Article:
With the United States government dropping mandatory covid testing for international travelers, the cruise industry remains the only travel business that still requires testing.
The Centers for Disease Control’s decision, which takes effect June 12, allows people to travel to the United States without taking any type of covid test, which is expected to lead to increased travel.
This is good news for cruise lines, as “in 2019, more than one million guests from Canada sailed from a US homeport, 570,000 guests from Brazil sailed from a US homeport and 280,000 from Mexico, the Caribbean and Central America,” Cruisehive reported.
More passengers from around the world will be able to travel to the United States, but boarding a cruise ship will still require a covid test no more than two days before their day of departure. This rule remains in place and the Cruise Line Industry Association (CLIA) – a trade group that represents the interests of Royal Caribbean International (RCL) – Get the Royal Caribbean group reportCarnival Cruise Line (CCA) – Get Carnival Corporation reportNorwegian Cruise Line (NCLH) – Get the report from Norwegian Cruise Line Holdings Ltd.and most of the world’s major cruise lines – called on the CDC to review the rules under which cruise ships now voluntarily operate in partnership with the federal agency.
CLIA wants cruise lines to be treated like other travel
Changes to covid testing for international travel have not been made as covid has ceased to be a threat. People are still getting sick, but current levels of serious illness mean that there are plenty of hospital beds left if anyone needs them. It’s fair to call the CDC’s decision an economic decision based on the needs of the travel industry.
Hotels, theme parks and airlines want international travelers and they have a lot more influence on the CDC than cruise lines given that they are US based companies unlike the cruise ships. That’s why cruise lines remained completely closed to US ports while people packed Disney World, concerts and hotel conference centers.
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Cruise lines, however, have a significant economic impact on the US economy, and CLIA wants the cruise industry – which has not suggested it plans to scrap vaccine requirements – to be addressed. like other travel companies.
“As the CDC monitors the improving health landscape and works with airlines to support a smooth transition with the lifting of the pre-arrival testing requirement, we believe that a review of the pre-arrival testing requirements Boarding for cruise passengers is also in order,” Cruisehive reported. .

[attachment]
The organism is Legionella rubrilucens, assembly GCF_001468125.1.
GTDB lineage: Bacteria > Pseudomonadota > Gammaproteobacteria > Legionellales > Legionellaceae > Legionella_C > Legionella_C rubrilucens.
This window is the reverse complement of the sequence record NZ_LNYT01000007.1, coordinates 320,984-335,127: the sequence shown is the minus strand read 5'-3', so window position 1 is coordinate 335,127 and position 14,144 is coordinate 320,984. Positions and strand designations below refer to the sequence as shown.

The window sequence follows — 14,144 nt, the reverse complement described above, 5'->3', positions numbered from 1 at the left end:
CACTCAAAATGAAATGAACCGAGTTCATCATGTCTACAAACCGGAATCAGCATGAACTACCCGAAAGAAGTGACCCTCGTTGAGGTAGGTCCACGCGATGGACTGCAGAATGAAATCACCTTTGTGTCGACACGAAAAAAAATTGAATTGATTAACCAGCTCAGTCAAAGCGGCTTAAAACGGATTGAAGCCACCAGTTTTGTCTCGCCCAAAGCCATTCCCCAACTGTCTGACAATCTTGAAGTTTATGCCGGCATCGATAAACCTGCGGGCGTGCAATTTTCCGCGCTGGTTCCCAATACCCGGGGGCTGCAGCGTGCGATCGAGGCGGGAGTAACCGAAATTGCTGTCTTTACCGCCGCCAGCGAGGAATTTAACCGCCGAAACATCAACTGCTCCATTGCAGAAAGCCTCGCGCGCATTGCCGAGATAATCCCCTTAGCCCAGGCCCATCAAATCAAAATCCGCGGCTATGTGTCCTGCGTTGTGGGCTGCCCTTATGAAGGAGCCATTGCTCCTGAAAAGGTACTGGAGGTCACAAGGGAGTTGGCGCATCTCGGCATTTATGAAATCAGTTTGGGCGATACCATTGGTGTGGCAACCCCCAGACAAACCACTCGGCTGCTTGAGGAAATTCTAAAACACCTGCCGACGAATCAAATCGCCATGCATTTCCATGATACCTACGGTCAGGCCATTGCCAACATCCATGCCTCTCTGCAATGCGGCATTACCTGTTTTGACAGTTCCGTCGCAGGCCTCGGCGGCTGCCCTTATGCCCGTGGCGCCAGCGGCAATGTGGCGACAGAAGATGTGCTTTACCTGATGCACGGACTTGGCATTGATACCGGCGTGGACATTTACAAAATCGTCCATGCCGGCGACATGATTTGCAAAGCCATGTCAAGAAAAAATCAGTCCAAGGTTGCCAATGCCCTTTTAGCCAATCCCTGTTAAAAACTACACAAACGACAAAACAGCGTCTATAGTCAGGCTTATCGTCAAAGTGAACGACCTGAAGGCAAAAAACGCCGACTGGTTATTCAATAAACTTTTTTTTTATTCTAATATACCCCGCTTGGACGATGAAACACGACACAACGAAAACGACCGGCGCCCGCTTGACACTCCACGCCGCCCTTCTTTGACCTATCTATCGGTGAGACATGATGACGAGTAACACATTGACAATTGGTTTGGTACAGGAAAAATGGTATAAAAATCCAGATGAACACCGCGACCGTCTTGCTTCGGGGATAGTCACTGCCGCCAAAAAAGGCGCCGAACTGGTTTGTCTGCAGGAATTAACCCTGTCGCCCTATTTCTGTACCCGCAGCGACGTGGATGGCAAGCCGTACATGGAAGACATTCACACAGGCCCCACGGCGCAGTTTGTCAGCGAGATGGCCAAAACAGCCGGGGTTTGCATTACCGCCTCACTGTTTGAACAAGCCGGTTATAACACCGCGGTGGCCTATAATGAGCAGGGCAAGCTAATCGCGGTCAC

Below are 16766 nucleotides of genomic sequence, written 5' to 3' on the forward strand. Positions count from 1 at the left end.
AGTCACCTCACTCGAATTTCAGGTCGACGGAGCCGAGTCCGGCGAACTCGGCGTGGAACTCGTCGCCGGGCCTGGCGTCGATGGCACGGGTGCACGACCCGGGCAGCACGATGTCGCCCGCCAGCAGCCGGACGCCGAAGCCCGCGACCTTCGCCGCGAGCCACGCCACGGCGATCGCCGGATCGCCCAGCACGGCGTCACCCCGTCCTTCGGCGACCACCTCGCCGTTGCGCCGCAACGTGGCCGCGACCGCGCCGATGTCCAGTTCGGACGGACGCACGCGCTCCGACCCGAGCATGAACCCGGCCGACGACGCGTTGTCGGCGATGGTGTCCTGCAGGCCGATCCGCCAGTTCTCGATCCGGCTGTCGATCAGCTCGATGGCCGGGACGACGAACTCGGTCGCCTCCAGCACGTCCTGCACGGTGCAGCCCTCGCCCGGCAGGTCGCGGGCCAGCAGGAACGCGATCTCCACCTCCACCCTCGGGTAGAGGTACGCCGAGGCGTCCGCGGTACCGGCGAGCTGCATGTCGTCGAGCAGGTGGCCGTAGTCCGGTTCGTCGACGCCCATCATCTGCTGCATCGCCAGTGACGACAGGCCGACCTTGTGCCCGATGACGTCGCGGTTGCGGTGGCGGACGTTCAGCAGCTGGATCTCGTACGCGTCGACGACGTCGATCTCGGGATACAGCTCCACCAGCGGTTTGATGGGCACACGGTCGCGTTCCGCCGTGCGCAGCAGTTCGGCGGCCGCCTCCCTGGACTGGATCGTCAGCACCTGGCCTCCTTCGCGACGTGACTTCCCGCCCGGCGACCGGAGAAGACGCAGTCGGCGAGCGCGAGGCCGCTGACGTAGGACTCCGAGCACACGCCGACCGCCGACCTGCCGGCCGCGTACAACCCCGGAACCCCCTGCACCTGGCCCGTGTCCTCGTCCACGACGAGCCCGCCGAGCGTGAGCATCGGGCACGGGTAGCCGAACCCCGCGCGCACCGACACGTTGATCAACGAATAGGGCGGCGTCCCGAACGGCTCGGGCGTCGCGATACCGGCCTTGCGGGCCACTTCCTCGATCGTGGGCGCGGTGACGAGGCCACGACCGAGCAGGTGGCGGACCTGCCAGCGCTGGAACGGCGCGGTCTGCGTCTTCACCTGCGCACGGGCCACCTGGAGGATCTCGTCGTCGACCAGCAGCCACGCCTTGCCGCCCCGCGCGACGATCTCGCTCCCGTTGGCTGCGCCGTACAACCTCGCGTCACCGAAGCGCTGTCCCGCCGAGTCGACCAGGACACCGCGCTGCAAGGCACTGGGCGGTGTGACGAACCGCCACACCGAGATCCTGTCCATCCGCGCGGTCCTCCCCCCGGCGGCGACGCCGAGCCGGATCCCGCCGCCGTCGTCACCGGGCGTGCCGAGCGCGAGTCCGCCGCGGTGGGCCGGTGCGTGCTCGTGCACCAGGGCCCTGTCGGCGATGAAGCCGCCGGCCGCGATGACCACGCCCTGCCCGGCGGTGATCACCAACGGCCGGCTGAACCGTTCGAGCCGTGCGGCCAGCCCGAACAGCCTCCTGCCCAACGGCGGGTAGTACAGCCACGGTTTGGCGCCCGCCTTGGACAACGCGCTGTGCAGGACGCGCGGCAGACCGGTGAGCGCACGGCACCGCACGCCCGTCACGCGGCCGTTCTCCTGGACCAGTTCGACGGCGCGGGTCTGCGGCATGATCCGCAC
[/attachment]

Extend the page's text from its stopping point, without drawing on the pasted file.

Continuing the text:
Royal Caribbean, Carnival, Norwegian and even Disney (SAY) – Get The Walt Disney Company Report require all passengers aged 12 and over to show proof of vaccination prior to boarding.
Cruise lines face a higher standard
If you catch covid at Disney World, at a concert, or at your local grocery store, it’s very difficult for anyone to know exactly how they got infected. When people spend a few days or more on a cruise ship, it gives covid time to incubate, spread, and produce visible disease.
This creates an optical problem for Royal Caribbean, Carnival, Norwegian and other cruise lines. News footage of ships with high numbers of people infected with any virus – be it flu, covid or something else – makes stories that make cruises seem more dangerous than other forms of travel.
This may have been true in the days before the covid pandemic, but now cruise lines require proof of vaccinations, which few other places or travel destinations do. Cruise lines have also adopted even stricter cleaning policies, and handwashing has always been something Royal Caribbean, Carnival and Norwegian are pushing (usually while chanting in front of the buffet).
Having to test before boarding a cruise ship for asymptomatic people adds a layer of complexity for people taking a cruise – especially those who choose to fly a day or two before. Removing the requirement would likely result in more people cruising. It’s good for the economy and it makes just as much sense, with covid still an issue, as removing testing requirements for international travellers.
If money can be the reason testing and vaccination requirements don’t exist at hotels, airplanes, theme parks, concerts, and sporting events, then money should be a viable reason to. consider dropping the pre-cruise test requirement.